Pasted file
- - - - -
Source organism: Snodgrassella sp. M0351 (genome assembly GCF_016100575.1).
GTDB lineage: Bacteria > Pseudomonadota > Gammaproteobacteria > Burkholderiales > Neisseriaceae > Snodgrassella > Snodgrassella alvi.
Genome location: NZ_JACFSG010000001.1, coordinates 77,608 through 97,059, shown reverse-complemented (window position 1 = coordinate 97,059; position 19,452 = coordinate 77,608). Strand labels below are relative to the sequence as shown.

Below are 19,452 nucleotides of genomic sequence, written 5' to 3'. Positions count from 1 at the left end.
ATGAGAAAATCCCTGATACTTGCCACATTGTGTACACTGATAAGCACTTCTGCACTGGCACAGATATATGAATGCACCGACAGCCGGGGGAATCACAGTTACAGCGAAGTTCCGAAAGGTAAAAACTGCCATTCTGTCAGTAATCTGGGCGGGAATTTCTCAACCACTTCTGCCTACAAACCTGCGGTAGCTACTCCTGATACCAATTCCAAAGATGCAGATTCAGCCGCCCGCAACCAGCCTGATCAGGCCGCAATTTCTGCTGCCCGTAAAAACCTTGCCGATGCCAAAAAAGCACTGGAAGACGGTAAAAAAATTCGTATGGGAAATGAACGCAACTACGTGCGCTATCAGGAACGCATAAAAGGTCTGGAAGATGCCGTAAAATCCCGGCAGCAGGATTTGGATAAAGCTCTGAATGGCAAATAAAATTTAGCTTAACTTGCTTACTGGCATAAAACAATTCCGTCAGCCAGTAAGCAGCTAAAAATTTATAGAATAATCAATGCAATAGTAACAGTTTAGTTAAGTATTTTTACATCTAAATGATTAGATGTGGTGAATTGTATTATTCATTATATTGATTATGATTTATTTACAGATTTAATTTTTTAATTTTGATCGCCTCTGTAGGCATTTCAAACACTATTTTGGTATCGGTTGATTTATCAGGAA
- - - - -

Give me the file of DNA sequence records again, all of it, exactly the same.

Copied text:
Source organism: Snodgrassella sp. M0351 (genome assembly GCF_016100575.1).
GTDB lineage: Bacteria > Pseudomonadota > Gammaproteobacteria > Burkholderiales > Neisseriaceae > Snodgrassella > Snodgrassella alvi.
Genome location: NZ_JACFSG010000001.1, coordinates 77,608 through 97,059, shown reverse-complemented (window position 1 = coordinate 97,059; position 19,452 = coordinate 77,608). Strand labels below are relative to the sequence as shown.

Below are 19,452 nucleotides of genomic sequence, written 5' to 3'. Positions count from 1 at the left end.
ATGAGAAAATCCCTGATACTTGCCACATTGTGTACACTGATAAGCACTTCTGCACTGGCACAGATATATGAATGCACCGACAGCCGGGGGAATCACAGTTACAGCGAAGTTCCGAAAGGTAAAAACTGCCATTCTGTCAGTAATCTGGGCGGGAATTTCTCAACCACTTCTGCCTACAAACCTGCGGTAGCTACTCCTGATACCAATTCCAAAGATGCAGATTCAGCCGCCCGCAACCAGCCTGATCAGGCCGCAATTTCTGCTGCCCGTAAAAACCTTGCCGATGCCAAAAAAGCACTGGAAGACGGTAAAAAAATTCGTATGGGAAATGAACGCAACTACGTGCGCTATCAGGAACGCATAAAAGGTCTGGAAGATGCCGTAAAATCCCGGCAGCAGGATTTGGATAAAGCTCTGAATGGCAAATAAAATTTAGCTTAACTTGCTTACTGGCATAAAACAATTCCGTCAGCCAGTAAGCAGCTAAAAATTTATAGAATAATCAATGCAATAGTAACAGTTTAGTTAAGTATTTTTACATCTAAATGATTAGATGTGGTGAATTGTATTATTCATTATATTGATTATGATTTATTTACAGATTTAATTTTTTAATTTTGATCGCCTCTGTAGGCATTTCAAACACTATTTTGGTATCGGTTGATTTATCAGGAA